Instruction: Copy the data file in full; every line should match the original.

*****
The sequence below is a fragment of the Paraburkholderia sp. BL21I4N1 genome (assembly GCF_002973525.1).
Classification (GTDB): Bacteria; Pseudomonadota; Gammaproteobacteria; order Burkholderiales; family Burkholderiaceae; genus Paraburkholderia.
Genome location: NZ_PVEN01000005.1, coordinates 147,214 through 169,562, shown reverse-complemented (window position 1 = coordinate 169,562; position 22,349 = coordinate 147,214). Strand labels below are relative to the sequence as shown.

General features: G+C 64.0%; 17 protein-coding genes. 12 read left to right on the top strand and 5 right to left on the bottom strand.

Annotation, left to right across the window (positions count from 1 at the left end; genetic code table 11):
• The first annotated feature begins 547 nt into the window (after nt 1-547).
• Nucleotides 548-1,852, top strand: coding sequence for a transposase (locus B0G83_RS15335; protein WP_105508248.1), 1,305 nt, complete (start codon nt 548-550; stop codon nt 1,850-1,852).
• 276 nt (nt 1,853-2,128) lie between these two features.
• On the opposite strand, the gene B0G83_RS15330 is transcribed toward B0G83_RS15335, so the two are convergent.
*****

The sequence below is a fragment of the Paraburkholderia sp. BL21I4N1 genome (assembly GCF_002973525.1).
Classification (GTDB): Bacteria; Pseudomonadota; Gammaproteobacteria; order Burkholderiales; family Burkholderiaceae; genus Paraburkholderia.
Genome location: NZ_PVEN01000005.1, coordinates 147,214 through 169,562, shown reverse-complemented (window position 1 = coordinate 169,562; position 22,349 = coordinate 147,214). Strand labels below are relative to the sequence as shown.

General features: G+C 64.0%; 17 protein-coding genes. 12 read left to right on the top strand and 5 right to left on the bottom strand.

Annotation, left to right across the window (positions count from 1 at the left end; genetic code table 11):
• The first annotated feature begins 547 nt into the window (after nt 1-547).
• Nucleotides 548-1,852, top strand: coding sequence for a transposase (locus B0G83_RS15335; protein WP_105508248.1), 1,305 nt, complete (start codon nt 548-550; stop codon nt 1,850-1,852).
• 276 nt (nt 1,853-2,128) lie between these two features.
• On the opposite strand, the gene B0G83_RS15330 is transcribed toward B0G83_RS15335, so the two are convergent.